“That Time I Joined the Circus”—A Book Review

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That Time I Joined the Circus by J.J. Howard was a thoughtful tale that makes you take stock of the things around you.

Left with nothing, her father recently dead, her runaway mother being who-knows-where, Lexi is left with nothing but a bus ticket out of New York, a duffle bag’s worth of belongings, and word-of-mouth-hunch that her mother may or may not be with a traveling circus in Florida.

  When Lexi arrives at the Europa Circus in Florida and discovers her mother is not there, she is out of options. She has no money, no food, and no place to sleep. Taking pity on her, the Ringmaster offers Lexi a job, and crew quarters to sleep in.

Having no one in the world to count on or talk to (her old best friends in New York abandoned her), Lexi has no choice but to make the best out of a completely crappy situation. Learning to break out of her shell , Lexi makes true friends, has a shot at love, and learns that the word “home” doesn’t necessarily mean a building or a particular place, but rather, it can mean being with the people you love, no matter where you are geographically.

Told in back and forth present and past tense, this novel really makes you take a look at how you view and live life. Sometimes life is crappy, merely because we don’t have the guts to do anything to change it. And sometimes crappy things just happen, but how you react to it is entirely up to you.

I give this insightful story four out of five stars.

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“The Future of Us”—A Book Review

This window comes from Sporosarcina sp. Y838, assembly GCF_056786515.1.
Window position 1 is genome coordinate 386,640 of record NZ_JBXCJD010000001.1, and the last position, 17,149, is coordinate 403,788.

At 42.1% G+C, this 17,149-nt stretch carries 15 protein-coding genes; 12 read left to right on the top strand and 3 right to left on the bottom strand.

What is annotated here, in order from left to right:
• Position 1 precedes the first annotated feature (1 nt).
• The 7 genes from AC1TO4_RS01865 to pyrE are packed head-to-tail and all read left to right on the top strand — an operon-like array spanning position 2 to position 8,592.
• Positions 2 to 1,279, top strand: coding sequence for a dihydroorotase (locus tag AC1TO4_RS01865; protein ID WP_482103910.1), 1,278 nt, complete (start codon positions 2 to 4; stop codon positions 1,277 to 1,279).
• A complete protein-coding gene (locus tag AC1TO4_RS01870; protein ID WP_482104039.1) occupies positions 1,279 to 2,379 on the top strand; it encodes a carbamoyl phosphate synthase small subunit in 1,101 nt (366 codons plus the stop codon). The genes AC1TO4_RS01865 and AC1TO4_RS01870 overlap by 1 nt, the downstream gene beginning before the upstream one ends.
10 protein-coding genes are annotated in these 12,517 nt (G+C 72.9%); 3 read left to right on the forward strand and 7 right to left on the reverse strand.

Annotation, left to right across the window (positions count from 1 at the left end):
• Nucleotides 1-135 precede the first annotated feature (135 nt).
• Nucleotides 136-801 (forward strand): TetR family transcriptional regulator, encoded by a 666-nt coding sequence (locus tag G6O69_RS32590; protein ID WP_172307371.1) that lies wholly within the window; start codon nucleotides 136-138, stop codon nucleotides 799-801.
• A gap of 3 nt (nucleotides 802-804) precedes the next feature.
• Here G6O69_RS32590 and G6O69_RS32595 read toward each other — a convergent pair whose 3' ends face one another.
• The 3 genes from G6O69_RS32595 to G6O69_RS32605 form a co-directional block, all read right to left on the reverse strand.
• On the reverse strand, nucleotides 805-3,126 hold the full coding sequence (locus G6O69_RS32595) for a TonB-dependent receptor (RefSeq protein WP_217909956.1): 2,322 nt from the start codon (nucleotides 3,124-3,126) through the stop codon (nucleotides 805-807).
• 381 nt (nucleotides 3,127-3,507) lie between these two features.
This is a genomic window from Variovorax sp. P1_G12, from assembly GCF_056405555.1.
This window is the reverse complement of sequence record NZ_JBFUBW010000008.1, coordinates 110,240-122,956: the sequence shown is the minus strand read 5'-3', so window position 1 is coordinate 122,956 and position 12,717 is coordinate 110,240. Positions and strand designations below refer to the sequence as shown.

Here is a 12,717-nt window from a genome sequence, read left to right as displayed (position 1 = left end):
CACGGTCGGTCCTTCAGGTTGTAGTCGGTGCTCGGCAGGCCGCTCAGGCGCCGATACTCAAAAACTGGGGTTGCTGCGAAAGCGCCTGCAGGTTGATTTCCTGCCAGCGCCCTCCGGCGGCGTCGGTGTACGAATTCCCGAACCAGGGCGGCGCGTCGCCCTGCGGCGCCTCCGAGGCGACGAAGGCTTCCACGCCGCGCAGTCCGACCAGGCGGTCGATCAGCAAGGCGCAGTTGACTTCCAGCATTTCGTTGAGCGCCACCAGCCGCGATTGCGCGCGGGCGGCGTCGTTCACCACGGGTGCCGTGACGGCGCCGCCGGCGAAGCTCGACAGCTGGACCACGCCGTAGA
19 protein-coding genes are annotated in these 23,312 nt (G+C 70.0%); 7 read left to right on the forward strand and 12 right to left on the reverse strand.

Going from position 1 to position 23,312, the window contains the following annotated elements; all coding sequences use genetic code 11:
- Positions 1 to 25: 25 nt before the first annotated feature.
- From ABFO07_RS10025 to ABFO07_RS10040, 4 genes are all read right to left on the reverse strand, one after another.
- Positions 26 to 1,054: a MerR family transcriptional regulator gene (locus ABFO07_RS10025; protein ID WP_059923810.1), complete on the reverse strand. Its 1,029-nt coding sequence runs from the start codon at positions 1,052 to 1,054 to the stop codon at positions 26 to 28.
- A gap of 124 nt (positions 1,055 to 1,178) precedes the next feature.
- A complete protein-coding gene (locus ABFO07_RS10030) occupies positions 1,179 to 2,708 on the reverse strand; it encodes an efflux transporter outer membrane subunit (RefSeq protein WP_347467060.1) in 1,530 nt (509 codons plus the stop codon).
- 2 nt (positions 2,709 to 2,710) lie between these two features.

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The Future of Us written by Jay Asher and Carolyn Mackler was kind of a letdown for me.

I won’t say it was horrible, because it wasn’t. It was really well written and smart, but all-in-all I just felt kind of “meh” about it.

The setting is the year 1996, when the internet is just becoming prominent and not many people have their own computer in their home. Emma received a computer from her dad for her birthday (sort of a guilt gift since they don’t see each other often since the divorce) and she uses her neighbor Josh’s AOL CD to create an email address. Then a mysterious website pops up on her computer prompting her to enter her email address and password.

The website is facebook, which wasn’t founded until the year 2004. On facebook, Emma sees the profile and constant status updates of her future self. She gets excited and wigged out by this all at the same time and soon calls Josh over for examination. The two quickly become obsessed with their future selves’ profiles and constant status updates and changes.

The thing is, Josh future is pretty ideal and awesome. Emma’s, not so much.

The duo soon discover that they can change their future statuses by making minute and resolute decisions in their current lives. Emma keeps doing things or making mental decisions NOT to do something so that her future status will change. Josh gets kind of annoyed at this, because he doesn’t want the decisions that Emma is making to affect his seemingly perfect future. This goes back and forth in switching narrations from Josh and Emma’s points of view for the entire novel.

It was weird (and kind of surreal) to hear all of the 90’s references in the books about things that children of the 90’s grew up with (like walkmans, for example). But truthfully, I think the references are way lost on today’s generation of young adults. The people most likely to pick up and read this book are teenagers—since this is a teen book—and they were mostly raised in the 21st century, which is rapidly becoming overcome with the latest technological advances.

Like I said, the book wasn’t complete crap, but it just didn’t “wow” me. I guess my standards were set pretty high for Jay Asher after reading his debut novel, 13 Reasons Why. I give this book 3 out of five stars, mostly just for the fact that it was well written.

 

I did find this to be a very amusing quote, because it helps to paint the picture of how diluted and relevant personal connections have become.

“Why does it say she has three hundred and twenty friends?” Josh asks. “Who has that many friends?”